The old adage in real estate is “location, location, location”. The same is true for major investments in Chemicals and other industries. I like to call it “Proximity Matters”.
Proximity to feedstocks
Proximity to customers
Proximity to logistics and other key assets
Oxiteno’s recent startup of its US Alkoxylation asset in Pasadena, Texas is a good example of proximity – to its new target customers in North America, as it seeks growth from its base business in Brazil, and, to its key raw material, ethylene oxide (EO).
Proximity to feedstocks: Access to cheap feedstock has been driving site selection for chemical industry investment for years. The dramatic growth in the Middle East in the 1990’s and 2000’s was largely a result of cheap feedstock. This decade’s dramatic growth and petrochemical investment in North America is driven by access to cheap ethane from shale gas. According the ACC, investments in US chemical manufacturing is expected to reach $202 billion by 2025. Why? Cheap feedstock creates advantaged economics and overcomes higher costs of construction, labor and (as-needed) export to other markets. (Tariff impact is another topic for another day…)
As industry insiders know, transportation of EO has been a hot topic for several years. As an extremely flammable gas and a toxic inhalation hazard, safe use and handling of EO and safe transportation of EO are vitally important. What’s that got to do with proximity? In recent years, EO producers have started limiting the geography in which they will transport EO. For some US Gulf Coast producers, their transportation radius has shrunk to Texas and Louisiana. On top of that, the transportation cost for EO has sky-rocketed, with rail transportation costs at 4-5x versus 10 years prior. Oxiteno’s new facility is adjacent to two key EO suppliers, enabling it to secure feedstock as well as reducing its transportation costs dramatically (via short-line rail transportation at <25% vs its competitors).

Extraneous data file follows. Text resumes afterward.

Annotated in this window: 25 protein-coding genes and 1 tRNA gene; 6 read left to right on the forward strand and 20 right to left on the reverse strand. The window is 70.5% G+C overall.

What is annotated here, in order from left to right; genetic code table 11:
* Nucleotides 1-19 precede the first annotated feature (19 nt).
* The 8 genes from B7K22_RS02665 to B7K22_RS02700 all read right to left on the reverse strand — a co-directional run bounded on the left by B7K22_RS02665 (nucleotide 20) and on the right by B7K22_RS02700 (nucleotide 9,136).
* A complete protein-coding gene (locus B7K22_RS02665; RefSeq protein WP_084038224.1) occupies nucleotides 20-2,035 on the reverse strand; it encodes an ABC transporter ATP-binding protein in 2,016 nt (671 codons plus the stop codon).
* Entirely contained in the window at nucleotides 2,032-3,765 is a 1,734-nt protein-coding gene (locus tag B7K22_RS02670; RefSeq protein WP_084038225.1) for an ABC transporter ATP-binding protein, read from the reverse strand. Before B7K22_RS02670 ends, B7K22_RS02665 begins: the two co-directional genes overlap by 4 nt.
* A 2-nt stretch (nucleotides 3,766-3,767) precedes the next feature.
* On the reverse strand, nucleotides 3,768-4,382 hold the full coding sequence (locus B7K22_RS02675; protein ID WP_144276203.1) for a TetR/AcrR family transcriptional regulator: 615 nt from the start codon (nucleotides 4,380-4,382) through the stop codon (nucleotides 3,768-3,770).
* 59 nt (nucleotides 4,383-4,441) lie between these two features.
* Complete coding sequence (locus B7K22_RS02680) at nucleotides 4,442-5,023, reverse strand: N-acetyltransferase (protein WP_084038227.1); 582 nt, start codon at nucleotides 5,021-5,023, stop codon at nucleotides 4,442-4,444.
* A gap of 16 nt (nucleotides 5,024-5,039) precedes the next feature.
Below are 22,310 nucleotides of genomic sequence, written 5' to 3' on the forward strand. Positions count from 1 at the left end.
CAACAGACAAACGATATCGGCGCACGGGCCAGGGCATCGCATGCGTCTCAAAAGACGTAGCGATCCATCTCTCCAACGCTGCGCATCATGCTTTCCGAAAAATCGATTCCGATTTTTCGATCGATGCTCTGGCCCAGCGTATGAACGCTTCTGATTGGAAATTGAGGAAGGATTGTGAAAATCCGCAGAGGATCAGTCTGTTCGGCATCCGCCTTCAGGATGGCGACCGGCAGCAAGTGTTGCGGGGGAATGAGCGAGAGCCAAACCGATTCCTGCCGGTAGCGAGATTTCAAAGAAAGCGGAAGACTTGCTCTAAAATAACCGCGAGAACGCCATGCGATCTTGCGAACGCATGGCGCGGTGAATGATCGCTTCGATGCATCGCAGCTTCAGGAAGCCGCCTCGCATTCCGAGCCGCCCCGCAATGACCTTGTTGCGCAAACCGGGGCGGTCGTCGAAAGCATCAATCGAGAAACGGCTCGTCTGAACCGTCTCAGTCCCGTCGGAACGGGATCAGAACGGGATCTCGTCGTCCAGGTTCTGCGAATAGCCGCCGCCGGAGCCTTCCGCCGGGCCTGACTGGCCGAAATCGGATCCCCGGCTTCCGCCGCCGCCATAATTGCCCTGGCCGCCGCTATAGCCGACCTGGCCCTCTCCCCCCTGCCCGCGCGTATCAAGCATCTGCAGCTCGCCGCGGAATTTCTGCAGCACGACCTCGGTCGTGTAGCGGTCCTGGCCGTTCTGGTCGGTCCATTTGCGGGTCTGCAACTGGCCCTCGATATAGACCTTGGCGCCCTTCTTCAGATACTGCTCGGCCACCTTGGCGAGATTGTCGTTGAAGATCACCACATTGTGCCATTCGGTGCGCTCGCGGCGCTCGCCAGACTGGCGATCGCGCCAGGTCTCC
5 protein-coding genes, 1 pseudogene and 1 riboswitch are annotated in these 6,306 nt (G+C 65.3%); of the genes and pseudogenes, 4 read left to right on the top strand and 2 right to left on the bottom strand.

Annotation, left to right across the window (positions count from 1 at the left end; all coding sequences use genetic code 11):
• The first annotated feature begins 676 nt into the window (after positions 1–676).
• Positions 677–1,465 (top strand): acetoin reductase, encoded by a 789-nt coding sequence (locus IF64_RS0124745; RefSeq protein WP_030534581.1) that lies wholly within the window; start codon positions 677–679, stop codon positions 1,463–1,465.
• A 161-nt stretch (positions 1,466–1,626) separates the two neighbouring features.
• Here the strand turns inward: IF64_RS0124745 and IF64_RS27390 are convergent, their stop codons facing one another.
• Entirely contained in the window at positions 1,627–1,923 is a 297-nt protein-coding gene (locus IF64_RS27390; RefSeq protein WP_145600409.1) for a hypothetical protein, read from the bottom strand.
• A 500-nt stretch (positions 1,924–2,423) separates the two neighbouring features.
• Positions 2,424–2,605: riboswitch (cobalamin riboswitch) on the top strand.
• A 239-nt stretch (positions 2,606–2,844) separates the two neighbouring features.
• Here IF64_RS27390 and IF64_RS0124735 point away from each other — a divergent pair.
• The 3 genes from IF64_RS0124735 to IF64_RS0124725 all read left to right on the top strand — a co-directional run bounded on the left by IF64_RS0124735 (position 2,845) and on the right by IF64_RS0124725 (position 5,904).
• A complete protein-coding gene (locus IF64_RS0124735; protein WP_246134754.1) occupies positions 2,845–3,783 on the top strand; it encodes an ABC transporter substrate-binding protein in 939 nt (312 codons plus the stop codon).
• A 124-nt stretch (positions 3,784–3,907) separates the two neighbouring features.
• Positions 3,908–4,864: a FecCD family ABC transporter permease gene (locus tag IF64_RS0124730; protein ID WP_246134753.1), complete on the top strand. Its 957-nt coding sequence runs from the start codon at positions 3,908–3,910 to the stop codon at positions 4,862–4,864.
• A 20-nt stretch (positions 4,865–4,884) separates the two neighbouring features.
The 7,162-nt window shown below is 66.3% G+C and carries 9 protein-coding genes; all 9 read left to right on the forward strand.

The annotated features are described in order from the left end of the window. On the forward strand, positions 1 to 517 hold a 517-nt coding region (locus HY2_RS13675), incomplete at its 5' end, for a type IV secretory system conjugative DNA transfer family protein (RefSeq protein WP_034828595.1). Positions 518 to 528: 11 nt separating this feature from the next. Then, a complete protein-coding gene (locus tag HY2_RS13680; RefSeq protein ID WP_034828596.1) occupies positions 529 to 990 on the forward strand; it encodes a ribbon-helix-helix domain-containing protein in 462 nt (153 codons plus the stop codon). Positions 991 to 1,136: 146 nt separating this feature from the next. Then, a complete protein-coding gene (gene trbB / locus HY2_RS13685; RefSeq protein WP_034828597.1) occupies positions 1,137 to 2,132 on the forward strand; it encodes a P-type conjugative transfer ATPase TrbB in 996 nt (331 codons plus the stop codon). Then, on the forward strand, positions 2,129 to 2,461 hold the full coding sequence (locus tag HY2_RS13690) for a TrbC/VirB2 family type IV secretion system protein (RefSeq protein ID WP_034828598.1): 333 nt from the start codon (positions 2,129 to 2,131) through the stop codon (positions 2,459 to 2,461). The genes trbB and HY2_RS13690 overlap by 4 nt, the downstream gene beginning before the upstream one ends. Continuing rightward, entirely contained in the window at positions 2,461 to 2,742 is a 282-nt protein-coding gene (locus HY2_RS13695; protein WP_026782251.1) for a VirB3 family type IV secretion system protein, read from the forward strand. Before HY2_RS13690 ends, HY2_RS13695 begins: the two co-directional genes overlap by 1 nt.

Proximity = access = economic benefits
Proximity to customers: North America continues to be one of the strongest markets for chemical demand. The US and Canada represent almost 25% of global surfactant demand, including ethoxylates. Oxiteno’s placement of its new alkoxylation asset in Texas ensures economical proximity to its target customers in the US, Canada and Mexico. Sure, these customers can be served by Oxiteno through its assets in Brazil and Mexico, but at longer and costlier supply chains.
Proximity to logistics: Speaking of supply chain, proximity to logistics (rail, road, and marine) matter. The Houston area, and Oxiteno’s site in Pasadena, has good access to logistics for domestic and export markets. I’ve already touched on the feedstock logistics advantage for Oxiteno. Its outbound logistics is challenged, however, by transportation congestion both at the Port of Houston and with the railroads. Truck transportation partially mitigates that. But, qualified truck drivers are in short supply these days. Other companies are finding ways around the crowded Houston Ship Channel… by building elsewhere, such as Corpus Christi, or by railing export products to other ports – Charleston, Savannah, Freeport, and Los Angeles. Oxiteno, and its customers, will need to ensure viable logistics to keep the product flowing.
Proximity matters… feedstocks, customers and logistics. The chemical industry, and Oxiteno, are banking on it continuing to be a winning value proposition.